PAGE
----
All the makings of a fun 90 minutes. In my hands I held one of the (VERY) few 1980s slasher flicks that I hadn't seen, presented in an uncut version and featuring some work from the wonderfully goofy Roddy McDowall, the generally appealing Martin Mull, the lovely Jill Schoelen, and (in one of his very first roles) a pre-stardom Brad Pitt in a lead role. With a few slices of pizza and an iced-up glass of Pepsi, I was ready to have a little fun.
But hoo boy is this a bad flick. I mean bad even by slasher flick standards -- and Cutting Class barely even makes that cut! It showed up in 1989 ... when everybody knows that the slasher craze was well and truly DONE WITH by 1989! So not only is this a painfully dry and consistently sloppy little piece of genre nostalgia a late-arriving copycat, but it's also a straight-faced festival of ineptitude that's as generic as it is (yeah) unintentionally amusing.
Someone is stalking the students (and faculty) of some bland high school, and it's up to young lovers Dwight (Pitt) and Paula (Schoelen) to A) stay alive, and B) discover who's doing all the slashing. Tossed in (seemingly at random) are a befuddled principal (McDowall, wasted here, and I mean that in two different ways), a nasty disciplinarian, a nasty coach, a slutty bimbo, a pushy teacher, a chubby nerd ... stop me when this starts sounding familiar. Basically, Cutting Class feels like a non-comedy version of Student Bodies; it's so overtly conventional and flaccidly delivered that one is amazed the flick ever got made.
Apparently this unrated version has tossed some of the gore back in, which I suppose could be taken as a plus -- were it not for the fact that the kills are paltry and the FX are weak. Also, the screenplay is moronic and the direction (by only-timer Rospo Pallenberg) is almost stunningly bad. As far as the "whodunnit" aspect of the flick is concerned, well, it's pretty laughable. (It is, however, interesting to note that Cutting Class did the "trampoline skewer" long before Eli Roth did it in his Thanksgiving trailer -- but Roth's is so much cooler it's not even funny.)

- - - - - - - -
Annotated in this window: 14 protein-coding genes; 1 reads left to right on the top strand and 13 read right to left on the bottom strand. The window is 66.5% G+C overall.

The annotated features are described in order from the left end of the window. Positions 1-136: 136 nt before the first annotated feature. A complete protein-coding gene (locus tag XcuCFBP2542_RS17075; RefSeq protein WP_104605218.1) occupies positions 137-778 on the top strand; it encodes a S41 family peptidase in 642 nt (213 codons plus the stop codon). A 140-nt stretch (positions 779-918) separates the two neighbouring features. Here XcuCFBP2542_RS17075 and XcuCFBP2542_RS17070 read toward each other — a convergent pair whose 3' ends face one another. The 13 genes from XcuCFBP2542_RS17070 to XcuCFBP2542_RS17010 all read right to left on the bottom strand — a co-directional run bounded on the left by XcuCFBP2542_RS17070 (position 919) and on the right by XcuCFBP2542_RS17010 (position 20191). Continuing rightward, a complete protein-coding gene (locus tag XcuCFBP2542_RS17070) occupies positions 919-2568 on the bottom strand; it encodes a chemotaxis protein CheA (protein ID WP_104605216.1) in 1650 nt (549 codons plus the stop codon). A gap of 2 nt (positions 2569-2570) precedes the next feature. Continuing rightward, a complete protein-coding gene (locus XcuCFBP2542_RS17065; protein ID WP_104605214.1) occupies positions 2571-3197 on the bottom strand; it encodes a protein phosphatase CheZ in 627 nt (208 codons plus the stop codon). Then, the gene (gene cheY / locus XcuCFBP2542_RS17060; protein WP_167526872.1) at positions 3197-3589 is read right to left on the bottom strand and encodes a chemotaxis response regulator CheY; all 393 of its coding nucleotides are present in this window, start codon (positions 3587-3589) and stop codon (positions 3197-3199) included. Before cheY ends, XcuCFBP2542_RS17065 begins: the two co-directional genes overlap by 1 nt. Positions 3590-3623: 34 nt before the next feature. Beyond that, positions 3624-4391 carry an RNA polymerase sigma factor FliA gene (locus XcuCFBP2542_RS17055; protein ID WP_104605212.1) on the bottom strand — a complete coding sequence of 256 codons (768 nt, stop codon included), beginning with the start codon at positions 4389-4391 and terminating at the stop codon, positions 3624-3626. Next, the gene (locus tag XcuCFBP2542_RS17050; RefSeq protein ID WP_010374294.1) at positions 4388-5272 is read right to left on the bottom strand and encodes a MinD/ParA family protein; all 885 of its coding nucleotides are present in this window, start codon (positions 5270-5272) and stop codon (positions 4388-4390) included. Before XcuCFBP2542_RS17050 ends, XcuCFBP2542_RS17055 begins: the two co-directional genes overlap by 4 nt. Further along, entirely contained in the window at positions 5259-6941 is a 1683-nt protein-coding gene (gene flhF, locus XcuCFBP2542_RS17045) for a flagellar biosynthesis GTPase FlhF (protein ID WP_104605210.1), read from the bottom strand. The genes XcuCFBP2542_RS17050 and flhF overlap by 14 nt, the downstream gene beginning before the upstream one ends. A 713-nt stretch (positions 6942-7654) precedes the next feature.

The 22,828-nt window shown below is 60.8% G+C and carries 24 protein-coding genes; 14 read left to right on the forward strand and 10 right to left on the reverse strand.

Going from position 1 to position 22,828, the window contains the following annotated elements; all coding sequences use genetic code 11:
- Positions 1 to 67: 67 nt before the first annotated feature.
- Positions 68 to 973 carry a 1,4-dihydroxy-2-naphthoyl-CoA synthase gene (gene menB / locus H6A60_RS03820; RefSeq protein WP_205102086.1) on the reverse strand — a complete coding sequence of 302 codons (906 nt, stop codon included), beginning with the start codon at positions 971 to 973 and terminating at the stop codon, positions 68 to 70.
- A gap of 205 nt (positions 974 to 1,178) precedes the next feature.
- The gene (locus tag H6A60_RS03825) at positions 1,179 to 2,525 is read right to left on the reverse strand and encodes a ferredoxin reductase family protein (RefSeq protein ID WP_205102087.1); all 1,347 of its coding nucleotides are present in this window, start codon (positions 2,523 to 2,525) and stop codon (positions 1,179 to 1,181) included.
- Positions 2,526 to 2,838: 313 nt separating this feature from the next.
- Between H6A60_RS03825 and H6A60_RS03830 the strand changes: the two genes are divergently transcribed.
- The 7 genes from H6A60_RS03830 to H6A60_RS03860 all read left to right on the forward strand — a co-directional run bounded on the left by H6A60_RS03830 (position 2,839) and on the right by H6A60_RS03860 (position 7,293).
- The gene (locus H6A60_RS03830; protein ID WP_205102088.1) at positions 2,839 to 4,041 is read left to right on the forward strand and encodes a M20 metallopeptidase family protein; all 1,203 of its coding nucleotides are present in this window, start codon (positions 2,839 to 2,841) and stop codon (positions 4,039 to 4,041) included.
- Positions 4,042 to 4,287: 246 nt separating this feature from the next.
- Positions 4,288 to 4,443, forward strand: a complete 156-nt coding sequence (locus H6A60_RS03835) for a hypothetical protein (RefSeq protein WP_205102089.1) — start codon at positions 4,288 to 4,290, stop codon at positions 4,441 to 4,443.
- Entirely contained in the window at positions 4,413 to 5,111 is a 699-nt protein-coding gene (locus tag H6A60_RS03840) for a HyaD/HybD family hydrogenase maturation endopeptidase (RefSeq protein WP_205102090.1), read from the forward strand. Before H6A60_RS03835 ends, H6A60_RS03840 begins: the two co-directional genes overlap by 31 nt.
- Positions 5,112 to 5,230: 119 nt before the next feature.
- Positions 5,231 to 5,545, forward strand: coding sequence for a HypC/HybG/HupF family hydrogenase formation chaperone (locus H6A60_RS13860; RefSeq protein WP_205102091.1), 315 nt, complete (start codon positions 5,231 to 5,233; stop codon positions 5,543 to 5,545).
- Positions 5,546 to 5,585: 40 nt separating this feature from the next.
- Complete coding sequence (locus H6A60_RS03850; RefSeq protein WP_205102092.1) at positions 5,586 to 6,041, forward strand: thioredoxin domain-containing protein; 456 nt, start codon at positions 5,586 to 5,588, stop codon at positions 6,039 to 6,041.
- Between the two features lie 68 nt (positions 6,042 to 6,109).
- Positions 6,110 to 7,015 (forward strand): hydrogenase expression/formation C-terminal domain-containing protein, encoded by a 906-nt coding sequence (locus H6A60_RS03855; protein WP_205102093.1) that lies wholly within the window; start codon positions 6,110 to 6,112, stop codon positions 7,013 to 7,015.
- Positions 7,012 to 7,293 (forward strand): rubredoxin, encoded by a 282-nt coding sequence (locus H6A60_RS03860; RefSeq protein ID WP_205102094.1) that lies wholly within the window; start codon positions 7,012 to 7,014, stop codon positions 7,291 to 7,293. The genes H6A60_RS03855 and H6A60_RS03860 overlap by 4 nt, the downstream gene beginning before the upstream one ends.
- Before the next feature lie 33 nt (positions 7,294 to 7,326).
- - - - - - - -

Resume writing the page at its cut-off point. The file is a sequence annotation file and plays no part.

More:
So with no scares, a near-worthless script, and a production value that approaches high school levels, the only real reason to (re-)visit Cutting Class is for the cast. (It's amusing but not surprising to see Brad Pitt's giant head plastered all over the new DVD cover.) Those hoping for some background amusement from Mull and McDowall will be sorely disappointed, but if you're looking for a very early (and very, um, clumsy) performance by Brad Pitt, you'll probably earn a few chuckles.
Special mention is due to the adorable Jill Schoelen, an '80s-era scream queen who never really got the admiration she deserved. Cutting Class is far from her best (or worst) flick, but she adds a plucky charm to even the lamest of horror flicks. (Including this one.) For more of Ms. Schoelen's body (of work), check out The Stepfather, The Curse 2, The Phantom of the Opera (the Englund one), and Popcorn.
And a final note to the 30somethings who have vague-yet-amusing memories of Cutting Class and are planning to give the flick a second spin ... don't bother. Unless you're planning to get a little drunk and poke a little fun at Brad Pitt.
Lionsgate delivers the 1989 movie in a passable (yet predictably speckled) widescreen anamorphic (1.78:1) format. You'll notice some print-grunge in the brighter scenes, but if you're the sort who enjoys the '80s slasher flicks, then you're used to this sort of presentation. Audio is delivered in a flat Dolby Digital 2.0 track, with optional subtitles in English and Spanish.
A handful of LG trailers.
A D-grade slasher flick that has delusions of comedy and mystery, Cutting Class is of interest only to those who lust after Brad Pitt and would love to check out a performance the actor would probably rather forget. Even on a generous 'horror flick' scale, this one's a turkey.
P.S. The writer of this film went on to write for Mighty Morphin Power Rangers.